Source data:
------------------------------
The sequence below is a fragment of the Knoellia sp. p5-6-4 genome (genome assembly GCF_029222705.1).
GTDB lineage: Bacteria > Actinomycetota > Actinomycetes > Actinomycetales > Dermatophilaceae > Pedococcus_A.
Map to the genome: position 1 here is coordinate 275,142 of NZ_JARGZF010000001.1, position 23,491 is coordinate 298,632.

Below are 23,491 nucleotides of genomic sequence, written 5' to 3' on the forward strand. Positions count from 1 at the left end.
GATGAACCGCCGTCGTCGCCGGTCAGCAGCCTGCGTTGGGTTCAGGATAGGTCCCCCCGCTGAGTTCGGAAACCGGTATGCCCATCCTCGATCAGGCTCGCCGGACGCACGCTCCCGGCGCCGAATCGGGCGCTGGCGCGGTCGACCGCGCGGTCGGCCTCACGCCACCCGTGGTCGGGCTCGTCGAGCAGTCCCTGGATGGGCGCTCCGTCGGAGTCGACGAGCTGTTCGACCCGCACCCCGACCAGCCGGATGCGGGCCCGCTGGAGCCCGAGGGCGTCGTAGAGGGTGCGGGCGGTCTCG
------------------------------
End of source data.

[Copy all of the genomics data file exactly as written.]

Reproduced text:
The sequence below is a fragment of the Knoellia sp. p5-6-4 genome (genome assembly GCF_029222705.1).
GTDB lineage: Bacteria > Actinomycetota > Actinomycetes > Actinomycetales > Dermatophilaceae > Pedococcus_A.
Map to the genome: position 1 here is coordinate 275,142 of NZ_JARGZF010000001.1, position 23,491 is coordinate 298,632.

Below are 23,491 nucleotides of genomic sequence, written 5' to 3' on the forward strand. Positions count from 1 at the left end.
GATGAACCGCCGTCGTCGCCGGTCAGCAGCCTGCGTTGGGTTCAGGATAGGTCCCCCCGCTGAGTTCGGAAACCGGTATGCCCATCCTCGATCAGGCTCGCCGGACGCACGCTCCCGGCGCCGAATCGGGCGCTGGCGCGGTCGACCGCGCGGTCGGCCTCACGCCACCCGTGGTCGGGCTCGTCGAGCAGTCCCTGGATGGGCGCTCCGTCGGAGTCGACGAGCTGTTCGACCCGCACCCCGACCAGCCGGATGCGGGCCCGCTGGAGCCCGAGGGCGTCGTAGAGGGTGCGGGCGGTCTCG